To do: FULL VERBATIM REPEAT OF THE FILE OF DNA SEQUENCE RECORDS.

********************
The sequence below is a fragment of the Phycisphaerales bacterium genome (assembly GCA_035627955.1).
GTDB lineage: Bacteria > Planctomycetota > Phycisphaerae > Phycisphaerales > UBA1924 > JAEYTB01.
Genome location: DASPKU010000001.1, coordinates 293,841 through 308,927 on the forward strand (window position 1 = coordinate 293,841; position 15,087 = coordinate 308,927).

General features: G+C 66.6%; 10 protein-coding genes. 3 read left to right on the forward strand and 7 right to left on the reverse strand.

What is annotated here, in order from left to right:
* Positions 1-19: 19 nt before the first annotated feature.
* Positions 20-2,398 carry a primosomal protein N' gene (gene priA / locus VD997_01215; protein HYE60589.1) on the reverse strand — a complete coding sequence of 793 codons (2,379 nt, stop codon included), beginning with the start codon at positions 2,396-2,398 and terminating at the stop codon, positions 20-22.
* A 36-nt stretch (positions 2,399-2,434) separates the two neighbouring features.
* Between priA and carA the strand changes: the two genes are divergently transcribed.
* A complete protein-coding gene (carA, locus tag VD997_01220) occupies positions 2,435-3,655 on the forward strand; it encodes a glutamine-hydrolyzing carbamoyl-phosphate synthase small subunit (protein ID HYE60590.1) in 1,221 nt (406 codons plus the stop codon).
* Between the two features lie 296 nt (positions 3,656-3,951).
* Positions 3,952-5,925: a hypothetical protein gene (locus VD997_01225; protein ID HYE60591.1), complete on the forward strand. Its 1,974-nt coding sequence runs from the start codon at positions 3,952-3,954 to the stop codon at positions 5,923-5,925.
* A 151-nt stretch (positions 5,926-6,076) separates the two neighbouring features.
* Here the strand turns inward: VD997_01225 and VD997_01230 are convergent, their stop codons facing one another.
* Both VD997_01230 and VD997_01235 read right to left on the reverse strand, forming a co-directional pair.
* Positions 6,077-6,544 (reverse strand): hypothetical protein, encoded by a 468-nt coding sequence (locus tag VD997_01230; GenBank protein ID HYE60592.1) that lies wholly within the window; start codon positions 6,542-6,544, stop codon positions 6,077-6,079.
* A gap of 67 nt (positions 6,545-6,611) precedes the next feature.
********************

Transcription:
The sequence below is a fragment of the Phycisphaerales bacterium genome (assembly GCA_035627955.1).
GTDB lineage: Bacteria > Planctomycetota > Phycisphaerae > Phycisphaerales > UBA1924 > JAEYTB01.
Genome location: DASPKU010000001.1, coordinates 293,841 through 308,927 on the forward strand (window position 1 = coordinate 293,841; position 15,087 = coordinate 308,927).

General features: G+C 66.6%; 10 protein-coding genes. 3 read left to right on the forward strand and 7 right to left on the reverse strand.

What is annotated here, in order from left to right:
* Positions 1-19: 19 nt before the first annotated feature.
* Positions 20-2,398 carry a primosomal protein N' gene (gene priA / locus VD997_01215; protein HYE60589.1) on the reverse strand — a complete coding sequence of 793 codons (2,379 nt, stop codon included), beginning with the start codon at positions 2,396-2,398 and terminating at the stop codon, positions 20-22.
* A 36-nt stretch (positions 2,399-2,434) separates the two neighbouring features.
* Between priA and carA the strand changes: the two genes are divergently transcribed.
* A complete protein-coding gene (carA, locus tag VD997_01220) occupies positions 2,435-3,655 on the forward strand; it encodes a glutamine-hydrolyzing carbamoyl-phosphate synthase small subunit (protein ID HYE60590.1) in 1,221 nt (406 codons plus the stop codon).
* Between the two features lie 296 nt (positions 3,656-3,951).
* Positions 3,952-5,925: a hypothetical protein gene (locus VD997_01225; protein ID HYE60591.1), complete on the forward strand. Its 1,974-nt coding sequence runs from the start codon at positions 3,952-3,954 to the stop codon at positions 5,923-5,925.
* A 151-nt stretch (positions 5,926-6,076) separates the two neighbouring features.
* Here the strand turns inward: VD997_01225 and VD997_01230 are convergent, their stop codons facing one another.
* Both VD997_01230 and VD997_01235 read right to left on the reverse strand, forming a co-directional pair.
* Positions 6,077-6,544 (reverse strand): hypothetical protein, encoded by a 468-nt coding sequence (locus tag VD997_01230; GenBank protein ID HYE60592.1) that lies wholly within the window; start codon positions 6,542-6,544, stop codon positions 6,077-6,079.
* A gap of 67 nt (positions 6,545-6,611) precedes the next feature.